2. My comment on how Protect and Autonomy iManage Send & File together could annoy lawyers.

Here’s what Kevin Docherty, Product Manager had to say:

I just wanted to clarify a quick point that you mention… re “The PDF Combine functionality is only available from the local file system!!”- I suspect that you are using the first Beta as the second Beta fully supports DMS interaction.

This is great news as I see this peice of functionality being really useful for things like Bible creation etc. Then on the second point Kevin continues:

yes, we know that this may provide a challenge to the basic Protect workflow. We are obtaining a pre-release version of Autonomy very soon and will be looking to get it set up ASAP. We’re specifically targeting Protect Workflow in the SR 3 version of Professional (Oct/Nov) so I will hopefully have some feedback for you around this area soon – and how we will be looking to cope with the multiple Autonomy pop-ups.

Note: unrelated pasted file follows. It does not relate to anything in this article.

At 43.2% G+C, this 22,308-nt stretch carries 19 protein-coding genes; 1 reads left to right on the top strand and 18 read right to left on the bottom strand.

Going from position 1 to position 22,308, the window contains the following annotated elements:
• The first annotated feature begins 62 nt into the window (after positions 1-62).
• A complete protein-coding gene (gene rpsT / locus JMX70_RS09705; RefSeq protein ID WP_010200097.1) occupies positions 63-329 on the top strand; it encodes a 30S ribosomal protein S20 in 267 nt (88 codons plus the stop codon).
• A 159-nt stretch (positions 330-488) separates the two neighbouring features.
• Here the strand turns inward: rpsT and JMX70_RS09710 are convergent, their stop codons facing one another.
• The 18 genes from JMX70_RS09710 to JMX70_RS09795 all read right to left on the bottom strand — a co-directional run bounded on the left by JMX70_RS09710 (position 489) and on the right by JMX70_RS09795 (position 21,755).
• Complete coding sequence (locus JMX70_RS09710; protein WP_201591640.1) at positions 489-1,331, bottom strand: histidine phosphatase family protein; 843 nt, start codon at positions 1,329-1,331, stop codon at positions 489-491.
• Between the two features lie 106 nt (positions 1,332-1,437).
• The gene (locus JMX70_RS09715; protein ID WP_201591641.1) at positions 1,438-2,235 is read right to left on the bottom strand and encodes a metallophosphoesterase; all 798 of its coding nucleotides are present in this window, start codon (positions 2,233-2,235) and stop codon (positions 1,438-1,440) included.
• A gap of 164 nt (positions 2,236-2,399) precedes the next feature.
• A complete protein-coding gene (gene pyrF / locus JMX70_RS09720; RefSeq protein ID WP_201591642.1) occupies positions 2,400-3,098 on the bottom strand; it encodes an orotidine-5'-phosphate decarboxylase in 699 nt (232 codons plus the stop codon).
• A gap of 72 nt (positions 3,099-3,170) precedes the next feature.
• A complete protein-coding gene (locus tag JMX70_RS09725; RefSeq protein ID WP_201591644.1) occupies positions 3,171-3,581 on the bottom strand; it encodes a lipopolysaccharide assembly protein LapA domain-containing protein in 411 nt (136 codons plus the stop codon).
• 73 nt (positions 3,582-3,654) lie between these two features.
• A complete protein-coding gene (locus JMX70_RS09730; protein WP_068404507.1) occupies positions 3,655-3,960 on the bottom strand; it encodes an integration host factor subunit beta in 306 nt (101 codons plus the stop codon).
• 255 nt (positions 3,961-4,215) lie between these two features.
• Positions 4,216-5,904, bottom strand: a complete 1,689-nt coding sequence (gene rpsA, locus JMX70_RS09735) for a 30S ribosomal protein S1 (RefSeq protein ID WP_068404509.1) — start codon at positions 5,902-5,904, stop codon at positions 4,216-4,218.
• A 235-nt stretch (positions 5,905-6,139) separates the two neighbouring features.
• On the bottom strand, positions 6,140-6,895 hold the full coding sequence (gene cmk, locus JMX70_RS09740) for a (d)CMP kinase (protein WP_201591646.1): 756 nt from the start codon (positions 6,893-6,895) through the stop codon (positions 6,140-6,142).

I’ve no idea how Workshare found the blog, but regardless I’m impressed that they took time to read and respond to their customers. More companies should follow suit and get their product development and sales staff on twitter and other “web 2.0” technologies to get dialogue going with people who use their applications.

If you want dates for the Workshare releases I got told the following:

  • SR2 Beta refresh– April 17th
  • SR2 General Availability –  May/June
  • SR3 estimated release – Oct/Nov

Jan 26 2009

Jaiku v Twitter